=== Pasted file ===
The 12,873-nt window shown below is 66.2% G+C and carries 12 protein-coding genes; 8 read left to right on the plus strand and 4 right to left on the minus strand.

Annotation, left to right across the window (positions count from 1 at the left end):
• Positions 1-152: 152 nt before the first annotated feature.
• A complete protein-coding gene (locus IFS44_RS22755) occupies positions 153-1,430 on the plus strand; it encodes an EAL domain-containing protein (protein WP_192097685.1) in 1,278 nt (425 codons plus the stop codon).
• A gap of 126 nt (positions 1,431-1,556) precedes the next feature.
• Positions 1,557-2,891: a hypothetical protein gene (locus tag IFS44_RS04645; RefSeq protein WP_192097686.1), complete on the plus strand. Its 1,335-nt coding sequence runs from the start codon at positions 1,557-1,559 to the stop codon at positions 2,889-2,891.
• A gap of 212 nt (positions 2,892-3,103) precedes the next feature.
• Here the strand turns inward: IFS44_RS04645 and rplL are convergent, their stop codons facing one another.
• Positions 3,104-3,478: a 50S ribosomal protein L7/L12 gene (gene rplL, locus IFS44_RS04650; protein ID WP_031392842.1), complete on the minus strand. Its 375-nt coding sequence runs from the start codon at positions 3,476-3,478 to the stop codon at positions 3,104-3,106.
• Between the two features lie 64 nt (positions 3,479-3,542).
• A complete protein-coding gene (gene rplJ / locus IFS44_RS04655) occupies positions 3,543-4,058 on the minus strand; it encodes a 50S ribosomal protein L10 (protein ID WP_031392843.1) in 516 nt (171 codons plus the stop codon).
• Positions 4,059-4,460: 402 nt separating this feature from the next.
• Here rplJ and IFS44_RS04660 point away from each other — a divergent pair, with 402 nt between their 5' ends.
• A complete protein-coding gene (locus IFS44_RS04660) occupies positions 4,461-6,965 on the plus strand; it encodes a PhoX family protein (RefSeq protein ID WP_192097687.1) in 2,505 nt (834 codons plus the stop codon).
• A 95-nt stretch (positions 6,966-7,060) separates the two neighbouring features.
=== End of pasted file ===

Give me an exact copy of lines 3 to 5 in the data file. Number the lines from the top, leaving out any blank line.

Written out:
• Positions 1-152: 152 nt before the first annotated feature.
• A complete protein-coding gene (locus IFS44_RS22755) occupies positions 153-1,430 on the plus strand; it encodes an EAL domain-containing protein (protein WP_192097685.1) in 1,278 nt (425 codons plus the stop codon).
• A gap of 126 nt (positions 1,431-1,556) precedes the next feature.